That is the message Walsh is delivering to the Spanish trade unions. But the April 15 deadline to reach a negotiated solution passed, and as Iberia proceeds with deeper double-digit pay cuts for pilots and cabin crew, as well as mass layoffs, it is doing what Walsh predicted: becoming smaller and smaller. Iberia called on pilots to start the talks, but so far, the Spanish pilot union, Sepla, is refusing to come to the bargaining table.
Walsh says he is not surprised. “I have dealt with the unions in several countries. I don't see much difference between them,” he says. “It is always going to be difficult.” One factor in the equation that could make a difference is Walsh himself. “I guess the difference between me and many other airline CEOs is that I have determination to tackle these issues and some others don't,” he says.
His track record is impressive. After working his way up through the ranks at Aer Lingus to become a Boeing 737 captain, he started his management career in the late 1990s as a turnaround specialist at leisure carrier Futura, an Aer Lingus affiliate in Spain. He became Aer Lingus chief operating officer two years later and subsequently helped rescue the Irish carrier. That success earned him an offer to take over as BA CEO when Rod Eddington left in 2005. BA's health is due in large part to Walsh's insistence on cutting costs and improving efficiency, although at the expense of strained labor relations.
The two airlines are now run by Keith Williams and Raphael Sanchez, respectively, but Walsh is still deeply involved in anything strategic.
And the turnaround of Iberia is strategic for IAG. “It was clear that Iberia needed to restructure its cost in relation to pilots and cabin crew and that it did not have an efficient short-haul operation,” Walsh says. “The bit that was different to what most people expected was the depth of the recession in Spain and the eurozone crisis. The cyclical problems are certainly deeper than I had expected.”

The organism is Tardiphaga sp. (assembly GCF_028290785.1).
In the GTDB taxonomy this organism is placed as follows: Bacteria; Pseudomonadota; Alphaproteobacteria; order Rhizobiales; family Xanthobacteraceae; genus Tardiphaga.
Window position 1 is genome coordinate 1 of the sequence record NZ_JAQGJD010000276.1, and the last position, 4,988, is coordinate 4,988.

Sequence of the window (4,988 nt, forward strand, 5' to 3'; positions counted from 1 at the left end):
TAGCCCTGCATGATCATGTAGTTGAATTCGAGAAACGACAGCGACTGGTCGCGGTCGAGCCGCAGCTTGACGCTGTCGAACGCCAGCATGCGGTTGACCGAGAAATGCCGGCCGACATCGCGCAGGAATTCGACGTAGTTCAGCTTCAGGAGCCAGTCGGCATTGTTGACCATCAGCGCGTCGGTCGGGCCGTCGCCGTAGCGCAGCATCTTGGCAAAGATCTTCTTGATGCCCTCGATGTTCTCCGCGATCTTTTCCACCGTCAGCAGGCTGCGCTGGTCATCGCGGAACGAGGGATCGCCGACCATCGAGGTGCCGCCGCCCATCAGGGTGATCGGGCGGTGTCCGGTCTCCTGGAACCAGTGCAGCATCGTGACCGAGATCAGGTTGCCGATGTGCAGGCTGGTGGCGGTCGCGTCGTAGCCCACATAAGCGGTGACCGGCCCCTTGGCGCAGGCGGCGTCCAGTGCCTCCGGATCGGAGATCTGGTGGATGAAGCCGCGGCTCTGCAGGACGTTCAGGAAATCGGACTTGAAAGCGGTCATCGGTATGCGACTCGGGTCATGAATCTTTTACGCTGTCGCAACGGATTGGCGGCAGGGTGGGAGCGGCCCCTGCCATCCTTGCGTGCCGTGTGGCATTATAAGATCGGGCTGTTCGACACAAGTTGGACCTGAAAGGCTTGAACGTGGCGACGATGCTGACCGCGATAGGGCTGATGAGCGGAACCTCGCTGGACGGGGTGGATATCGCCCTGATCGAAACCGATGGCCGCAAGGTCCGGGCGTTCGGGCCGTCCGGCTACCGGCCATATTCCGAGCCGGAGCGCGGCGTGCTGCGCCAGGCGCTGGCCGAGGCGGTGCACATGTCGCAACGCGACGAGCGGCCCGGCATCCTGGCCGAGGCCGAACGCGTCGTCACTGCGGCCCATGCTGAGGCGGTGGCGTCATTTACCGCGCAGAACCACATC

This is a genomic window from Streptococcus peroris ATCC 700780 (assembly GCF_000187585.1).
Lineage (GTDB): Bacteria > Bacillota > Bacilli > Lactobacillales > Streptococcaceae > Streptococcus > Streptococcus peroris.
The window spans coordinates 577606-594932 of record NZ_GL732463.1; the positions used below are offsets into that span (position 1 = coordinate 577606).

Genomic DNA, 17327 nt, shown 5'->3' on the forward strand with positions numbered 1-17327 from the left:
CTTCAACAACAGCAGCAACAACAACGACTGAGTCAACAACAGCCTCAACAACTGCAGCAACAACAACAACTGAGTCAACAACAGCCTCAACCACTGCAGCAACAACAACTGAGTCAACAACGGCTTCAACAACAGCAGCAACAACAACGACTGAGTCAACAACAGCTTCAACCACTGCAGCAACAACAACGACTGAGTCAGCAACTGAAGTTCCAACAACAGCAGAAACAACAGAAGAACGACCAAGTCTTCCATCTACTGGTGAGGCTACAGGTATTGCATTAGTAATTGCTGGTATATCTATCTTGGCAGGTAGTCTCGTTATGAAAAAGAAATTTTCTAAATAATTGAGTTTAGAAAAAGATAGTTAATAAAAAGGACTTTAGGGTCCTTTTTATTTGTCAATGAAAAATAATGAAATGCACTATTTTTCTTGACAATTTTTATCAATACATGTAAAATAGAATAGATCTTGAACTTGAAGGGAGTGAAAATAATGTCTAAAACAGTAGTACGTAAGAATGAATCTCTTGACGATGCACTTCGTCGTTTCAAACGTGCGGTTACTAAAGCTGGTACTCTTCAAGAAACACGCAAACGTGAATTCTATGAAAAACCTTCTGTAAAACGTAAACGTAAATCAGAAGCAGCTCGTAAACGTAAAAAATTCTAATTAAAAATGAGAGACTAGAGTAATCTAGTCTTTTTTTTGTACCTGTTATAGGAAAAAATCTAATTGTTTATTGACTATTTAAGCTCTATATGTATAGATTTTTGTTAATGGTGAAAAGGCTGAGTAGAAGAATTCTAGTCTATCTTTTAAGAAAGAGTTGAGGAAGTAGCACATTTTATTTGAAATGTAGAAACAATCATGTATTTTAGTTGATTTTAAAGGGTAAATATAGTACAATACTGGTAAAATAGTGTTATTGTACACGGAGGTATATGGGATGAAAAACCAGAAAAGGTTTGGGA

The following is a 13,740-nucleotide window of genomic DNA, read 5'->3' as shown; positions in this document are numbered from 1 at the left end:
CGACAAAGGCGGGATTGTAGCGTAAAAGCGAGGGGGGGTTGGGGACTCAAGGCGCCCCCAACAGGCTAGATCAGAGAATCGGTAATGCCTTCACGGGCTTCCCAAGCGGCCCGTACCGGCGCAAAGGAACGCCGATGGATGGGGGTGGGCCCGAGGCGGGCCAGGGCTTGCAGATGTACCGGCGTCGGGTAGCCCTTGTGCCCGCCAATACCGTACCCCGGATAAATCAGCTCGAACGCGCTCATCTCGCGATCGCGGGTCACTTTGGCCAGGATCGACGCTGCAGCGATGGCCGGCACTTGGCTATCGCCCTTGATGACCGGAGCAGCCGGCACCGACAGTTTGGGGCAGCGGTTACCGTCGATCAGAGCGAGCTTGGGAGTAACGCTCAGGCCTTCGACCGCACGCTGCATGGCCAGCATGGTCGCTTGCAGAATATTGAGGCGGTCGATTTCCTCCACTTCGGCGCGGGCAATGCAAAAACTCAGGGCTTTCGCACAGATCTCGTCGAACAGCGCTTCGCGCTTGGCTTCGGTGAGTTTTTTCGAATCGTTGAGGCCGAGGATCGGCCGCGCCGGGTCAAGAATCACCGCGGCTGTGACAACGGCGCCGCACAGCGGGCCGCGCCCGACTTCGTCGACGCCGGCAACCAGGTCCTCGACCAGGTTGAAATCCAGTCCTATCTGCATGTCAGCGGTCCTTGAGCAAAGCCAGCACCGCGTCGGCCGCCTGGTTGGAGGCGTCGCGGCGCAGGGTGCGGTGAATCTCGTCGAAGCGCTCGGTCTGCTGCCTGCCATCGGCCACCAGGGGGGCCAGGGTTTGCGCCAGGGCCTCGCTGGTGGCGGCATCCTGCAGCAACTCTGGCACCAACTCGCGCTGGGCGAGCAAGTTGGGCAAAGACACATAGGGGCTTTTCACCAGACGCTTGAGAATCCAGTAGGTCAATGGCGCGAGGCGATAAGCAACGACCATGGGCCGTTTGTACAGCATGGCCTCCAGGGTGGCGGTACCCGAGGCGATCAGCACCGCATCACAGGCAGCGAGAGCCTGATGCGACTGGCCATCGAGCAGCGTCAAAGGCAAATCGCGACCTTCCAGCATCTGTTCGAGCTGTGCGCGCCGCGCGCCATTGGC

IAG created Iberia Express as a separate operation responsible for short-haul feed for the Madrid hub. “Iberia Express has shown what can be done. It has non-fuel unit costs that are 40% lower than Iberia's. It is not just more efficient than Iberia, it has a lower unit cost base than Vueling,” Walsh points out. “It demonstrates that the short-haul part of a network airline can be profitable.”
That is, if it is allowed to operate. The Spanish government has imposed a mediation process to resolve a dispute between the airline and its workers over pay and work conditions. Iberia could very well be forced to discontinue its successful affiliation next year.
“They should not have gotten involved in the dispute,” Walsh contends. “This is the bit that I don't understand when I look at Spain. There is 26% unemployment, 53% youth unemployment, jobs are not being created, and we set up a vehicle that actually created jobs and had the opportunity to grow.”
Despite these problems, IAG still wants to invest in Spain. Its offer for the highly profitable low-fare carrier Vueling, which it raised to €9.25 from €7 per share, was recommended by Vueling's board and accepted by the airline's shareholders. Following the transaction, IAG will hold more than 90% of Vueling's shares. CEO Alex Cruz, like Sanchez and Williams, will report to Walsh.